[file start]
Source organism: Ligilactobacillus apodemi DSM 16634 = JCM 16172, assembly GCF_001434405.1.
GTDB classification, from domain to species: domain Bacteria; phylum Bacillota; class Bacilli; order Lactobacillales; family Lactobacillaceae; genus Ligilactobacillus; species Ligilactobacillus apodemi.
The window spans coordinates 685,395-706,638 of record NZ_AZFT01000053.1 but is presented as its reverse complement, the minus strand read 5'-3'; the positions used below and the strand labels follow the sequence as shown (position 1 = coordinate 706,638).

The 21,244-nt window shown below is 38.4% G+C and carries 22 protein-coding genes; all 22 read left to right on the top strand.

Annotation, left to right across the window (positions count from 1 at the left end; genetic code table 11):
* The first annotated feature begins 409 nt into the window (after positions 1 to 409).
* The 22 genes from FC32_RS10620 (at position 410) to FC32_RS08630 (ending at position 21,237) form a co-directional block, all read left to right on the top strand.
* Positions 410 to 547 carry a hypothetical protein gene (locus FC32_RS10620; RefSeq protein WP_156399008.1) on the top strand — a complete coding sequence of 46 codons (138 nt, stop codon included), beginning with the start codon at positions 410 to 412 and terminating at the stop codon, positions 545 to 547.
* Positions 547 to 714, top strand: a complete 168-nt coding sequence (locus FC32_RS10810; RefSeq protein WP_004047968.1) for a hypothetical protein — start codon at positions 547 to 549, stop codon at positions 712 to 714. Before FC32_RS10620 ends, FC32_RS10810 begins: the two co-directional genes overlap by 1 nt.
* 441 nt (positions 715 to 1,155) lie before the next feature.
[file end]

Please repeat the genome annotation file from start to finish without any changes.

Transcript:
Source organism: Ligilactobacillus apodemi DSM 16634 = JCM 16172, assembly GCF_001434405.1.
GTDB classification, from domain to species: domain Bacteria; phylum Bacillota; class Bacilli; order Lactobacillales; family Lactobacillaceae; genus Ligilactobacillus; species Ligilactobacillus apodemi.
The window spans coordinates 685,395-706,638 of record NZ_AZFT01000053.1 but is presented as its reverse complement, the minus strand read 5'-3'; the positions used below and the strand labels follow the sequence as shown (position 1 = coordinate 706,638).

The 21,244-nt window shown below is 38.4% G+C and carries 22 protein-coding genes; all 22 read left to right on the top strand.

Annotation, left to right across the window (positions count from 1 at the left end; genetic code table 11):
* The first annotated feature begins 409 nt into the window (after positions 1 to 409).
* The 22 genes from FC32_RS10620 (at position 410) to FC32_RS08630 (ending at position 21,237) form a co-directional block, all read left to right on the top strand.
* Positions 410 to 547 carry a hypothetical protein gene (locus FC32_RS10620; RefSeq protein WP_156399008.1) on the top strand — a complete coding sequence of 46 codons (138 nt, stop codon included), beginning with the start codon at positions 410 to 412 and terminating at the stop codon, positions 545 to 547.
* Positions 547 to 714, top strand: a complete 168-nt coding sequence (locus FC32_RS10810; RefSeq protein WP_004047968.1) for a hypothetical protein — start codon at positions 547 to 549, stop codon at positions 712 to 714. Before FC32_RS10620 ends, FC32_RS10810 begins: the two co-directional genes overlap by 1 nt.
* 441 nt (positions 715 to 1,155) lie before the next feature.